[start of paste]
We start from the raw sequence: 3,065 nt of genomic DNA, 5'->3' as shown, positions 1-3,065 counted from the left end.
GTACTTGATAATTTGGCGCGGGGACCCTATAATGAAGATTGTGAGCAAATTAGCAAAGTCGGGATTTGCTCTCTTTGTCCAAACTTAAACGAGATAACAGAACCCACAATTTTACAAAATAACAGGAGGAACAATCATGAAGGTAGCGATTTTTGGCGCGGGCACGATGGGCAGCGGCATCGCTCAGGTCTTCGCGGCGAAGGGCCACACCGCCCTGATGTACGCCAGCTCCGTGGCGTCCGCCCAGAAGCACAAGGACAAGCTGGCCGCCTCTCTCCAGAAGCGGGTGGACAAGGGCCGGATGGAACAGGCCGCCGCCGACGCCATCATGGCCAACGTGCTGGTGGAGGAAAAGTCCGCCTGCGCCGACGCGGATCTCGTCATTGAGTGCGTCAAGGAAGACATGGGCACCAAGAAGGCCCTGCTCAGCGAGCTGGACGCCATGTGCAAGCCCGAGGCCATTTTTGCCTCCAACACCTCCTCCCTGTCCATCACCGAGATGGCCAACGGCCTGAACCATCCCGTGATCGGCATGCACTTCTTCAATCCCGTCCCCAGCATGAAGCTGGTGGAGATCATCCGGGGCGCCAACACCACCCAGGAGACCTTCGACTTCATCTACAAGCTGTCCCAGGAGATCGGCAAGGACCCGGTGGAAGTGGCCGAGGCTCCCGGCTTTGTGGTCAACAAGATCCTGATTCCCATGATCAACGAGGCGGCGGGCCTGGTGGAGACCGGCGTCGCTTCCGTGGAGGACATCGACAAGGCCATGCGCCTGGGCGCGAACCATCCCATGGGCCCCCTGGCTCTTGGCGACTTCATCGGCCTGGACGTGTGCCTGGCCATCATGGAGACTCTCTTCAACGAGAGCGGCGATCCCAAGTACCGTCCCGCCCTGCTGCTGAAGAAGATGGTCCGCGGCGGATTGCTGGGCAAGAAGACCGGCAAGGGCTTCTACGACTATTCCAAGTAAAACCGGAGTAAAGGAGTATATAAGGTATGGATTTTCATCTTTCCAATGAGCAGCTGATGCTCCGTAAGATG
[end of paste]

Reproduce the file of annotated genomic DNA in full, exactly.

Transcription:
We start from the raw sequence: 3,065 nt of genomic DNA, 5'->3' as shown, positions 1-3,065 counted from the left end.
GTACTTGATAATTTGGCGCGGGGACCCTATAATGAAGATTGTGAGCAAATTAGCAAAGTCGGGATTTGCTCTCTTTGTCCAAACTTAAACGAGATAACAGAACCCACAATTTTACAAAATAACAGGAGGAACAATCATGAAGGTAGCGATTTTTGGCGCGGGCACGATGGGCAGCGGCATCGCTCAGGTCTTCGCGGCGAAGGGCCACACCGCCCTGATGTACGCCAGCTCCGTGGCGTCCGCCCAGAAGCACAAGGACAAGCTGGCCGCCTCTCTCCAGAAGCGGGTGGACAAGGGCCGGATGGAACAGGCCGCCGCCGACGCCATCATGGCCAACGTGCTGGTGGAGGAAAAGTCCGCCTGCGCCGACGCGGATCTCGTCATTGAGTGCGTCAAGGAAGACATGGGCACCAAGAAGGCCCTGCTCAGCGAGCTGGACGCCATGTGCAAGCCCGAGGCCATTTTTGCCTCCAACACCTCCTCCCTGTCCATCACCGAGATGGCCAACGGCCTGAACCATCCCGTGATCGGCATGCACTTCTTCAATCCCGTCCCCAGCATGAAGCTGGTGGAGATCATCCGGGGCGCCAACACCACCCAGGAGACCTTCGACTTCATCTACAAGCTGTCCCAGGAGATCGGCAAGGACCCGGTGGAAGTGGCCGAGGCTCCCGGCTTTGTGGTCAACAAGATCCTGATTCCCATGATCAACGAGGCGGCGGGCCTGGTGGAGACCGGCGTCGCTTCCGTGGAGGACATCGACAAGGCCATGCGCCTGGGCGCGAACCATCCCATGGGCCCCCTGGCTCTTGGCGACTTCATCGGCCTGGACGTGTGCCTGGCCATCATGGAGACTCTCTTCAACGAGAGCGGCGATCCCAAGTACCGTCCCGCCCTGCTGCTGAAGAAGATGGTCCGCGGCGGATTGCTGGGCAAGAAGACCGGCAAGGGCTTCTACGACTATTCCAAGTAAAACCGGAGTAAAGGAGTATATAAGGTATGGATTTTCATCTTTCCAATGAGCAGCTGATGCTCCGTAAGATG